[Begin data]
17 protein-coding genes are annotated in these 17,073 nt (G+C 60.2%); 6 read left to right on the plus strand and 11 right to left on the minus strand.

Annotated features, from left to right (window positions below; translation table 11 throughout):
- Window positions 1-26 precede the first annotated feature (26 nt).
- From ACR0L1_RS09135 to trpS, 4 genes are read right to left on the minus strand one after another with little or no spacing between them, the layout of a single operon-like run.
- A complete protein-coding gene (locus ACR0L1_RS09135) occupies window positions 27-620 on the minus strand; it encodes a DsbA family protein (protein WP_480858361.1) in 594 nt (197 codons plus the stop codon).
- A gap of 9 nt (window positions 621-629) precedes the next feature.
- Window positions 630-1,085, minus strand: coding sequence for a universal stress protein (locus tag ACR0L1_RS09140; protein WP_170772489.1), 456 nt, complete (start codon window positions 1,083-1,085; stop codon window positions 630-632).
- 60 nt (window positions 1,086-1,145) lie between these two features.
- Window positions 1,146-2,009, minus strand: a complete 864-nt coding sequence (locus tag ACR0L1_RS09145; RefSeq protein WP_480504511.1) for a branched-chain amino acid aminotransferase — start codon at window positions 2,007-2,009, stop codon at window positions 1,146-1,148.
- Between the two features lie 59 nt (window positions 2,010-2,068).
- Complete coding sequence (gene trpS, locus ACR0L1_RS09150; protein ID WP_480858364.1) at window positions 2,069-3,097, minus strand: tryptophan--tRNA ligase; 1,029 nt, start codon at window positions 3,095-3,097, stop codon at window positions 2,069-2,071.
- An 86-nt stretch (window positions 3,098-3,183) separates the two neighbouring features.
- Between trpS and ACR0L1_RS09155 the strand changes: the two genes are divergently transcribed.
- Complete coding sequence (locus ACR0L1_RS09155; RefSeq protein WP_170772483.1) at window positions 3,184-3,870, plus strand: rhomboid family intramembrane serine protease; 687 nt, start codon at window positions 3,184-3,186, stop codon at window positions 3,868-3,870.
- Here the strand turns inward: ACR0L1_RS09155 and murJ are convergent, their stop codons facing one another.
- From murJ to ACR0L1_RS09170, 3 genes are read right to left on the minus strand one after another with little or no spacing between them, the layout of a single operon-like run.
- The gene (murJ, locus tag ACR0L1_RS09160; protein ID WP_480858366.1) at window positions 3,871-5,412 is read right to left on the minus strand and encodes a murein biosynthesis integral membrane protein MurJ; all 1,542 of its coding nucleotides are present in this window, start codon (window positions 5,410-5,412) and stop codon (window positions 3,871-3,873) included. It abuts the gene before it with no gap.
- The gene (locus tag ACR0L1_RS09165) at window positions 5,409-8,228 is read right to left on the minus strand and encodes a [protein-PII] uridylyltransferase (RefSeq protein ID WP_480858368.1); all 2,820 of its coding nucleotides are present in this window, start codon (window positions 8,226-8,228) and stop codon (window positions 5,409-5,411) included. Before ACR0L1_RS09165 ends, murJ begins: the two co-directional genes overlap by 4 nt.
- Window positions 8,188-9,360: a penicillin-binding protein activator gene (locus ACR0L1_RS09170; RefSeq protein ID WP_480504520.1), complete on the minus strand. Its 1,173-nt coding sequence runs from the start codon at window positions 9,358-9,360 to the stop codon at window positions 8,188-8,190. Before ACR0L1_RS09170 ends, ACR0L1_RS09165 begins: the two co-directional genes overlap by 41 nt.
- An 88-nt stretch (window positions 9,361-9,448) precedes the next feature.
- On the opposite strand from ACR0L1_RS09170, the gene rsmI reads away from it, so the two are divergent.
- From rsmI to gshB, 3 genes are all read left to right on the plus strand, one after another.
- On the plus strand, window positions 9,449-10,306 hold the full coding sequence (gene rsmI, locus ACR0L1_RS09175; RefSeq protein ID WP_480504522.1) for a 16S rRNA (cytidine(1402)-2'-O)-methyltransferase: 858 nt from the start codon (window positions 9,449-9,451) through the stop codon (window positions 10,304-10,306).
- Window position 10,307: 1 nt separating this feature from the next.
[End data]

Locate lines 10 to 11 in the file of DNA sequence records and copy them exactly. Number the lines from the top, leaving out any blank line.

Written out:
- Between the two features lie 59 nt (window positions 2,010-2,068).
- Complete coding sequence (gene trpS, locus ACR0L1_RS09150; protein ID WP_480858364.1) at window positions 2,069-3,097, minus strand: tryptophan--tRNA ligase; 1,029 nt, start codon at window positions 3,095-3,097, stop codon at window positions 2,069-2,071.